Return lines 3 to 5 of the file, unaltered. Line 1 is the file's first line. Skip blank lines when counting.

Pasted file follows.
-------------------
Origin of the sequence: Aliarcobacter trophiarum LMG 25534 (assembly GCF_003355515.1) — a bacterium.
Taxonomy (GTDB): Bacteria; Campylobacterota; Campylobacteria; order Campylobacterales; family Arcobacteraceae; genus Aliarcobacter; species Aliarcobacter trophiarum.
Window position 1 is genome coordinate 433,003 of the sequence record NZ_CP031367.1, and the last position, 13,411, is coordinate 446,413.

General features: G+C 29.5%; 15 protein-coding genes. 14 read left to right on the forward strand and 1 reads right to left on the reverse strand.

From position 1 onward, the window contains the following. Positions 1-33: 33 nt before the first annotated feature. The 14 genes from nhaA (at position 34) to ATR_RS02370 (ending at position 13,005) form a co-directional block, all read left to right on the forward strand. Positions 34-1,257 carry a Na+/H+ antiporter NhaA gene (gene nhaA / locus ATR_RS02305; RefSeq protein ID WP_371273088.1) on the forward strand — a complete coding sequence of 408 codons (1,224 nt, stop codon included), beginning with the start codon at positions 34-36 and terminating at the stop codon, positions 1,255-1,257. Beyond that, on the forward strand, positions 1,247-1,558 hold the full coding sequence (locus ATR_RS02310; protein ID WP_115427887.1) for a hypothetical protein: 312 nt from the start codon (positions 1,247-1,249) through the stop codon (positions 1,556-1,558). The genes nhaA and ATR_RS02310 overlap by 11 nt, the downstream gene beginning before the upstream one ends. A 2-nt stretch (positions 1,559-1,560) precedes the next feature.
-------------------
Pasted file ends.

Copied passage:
Window position 1 is genome coordinate 433,003 of the sequence record NZ_CP031367.1, and the last position, 13,411, is coordinate 446,413.

General features: G+C 29.5%; 15 protein-coding genes. 14 read left to right on the forward strand and 1 reads right to left on the reverse strand.

From position 1 onward, the window contains the following. Positions 1-33: 33 nt before the first annotated feature. The 14 genes from nhaA (at position 34) to ATR_RS02370 (ending at position 13,005) form a co-directional block, all read left to right on the forward strand. Positions 34-1,257 carry a Na+/H+ antiporter NhaA gene (gene nhaA / locus ATR_RS02305; RefSeq protein ID WP_371273088.1) on the forward strand — a complete coding sequence of 408 codons (1,224 nt, stop codon included), beginning with the start codon at positions 34-36 and terminating at the stop codon, positions 1,255-1,257. Beyond that, on the forward strand, positions 1,247-1,558 hold the full coding sequence (locus ATR_RS02310; protein ID WP_115427887.1) for a hypothetical protein: 312 nt from the start codon (positions 1,247-1,249) through the stop codon (positions 1,556-1,558). The genes nhaA and ATR_RS02310 overlap by 11 nt, the downstream gene beginning before the upstream one ends. A 2-nt stretch (positions 1,559-1,560) precedes the next feature.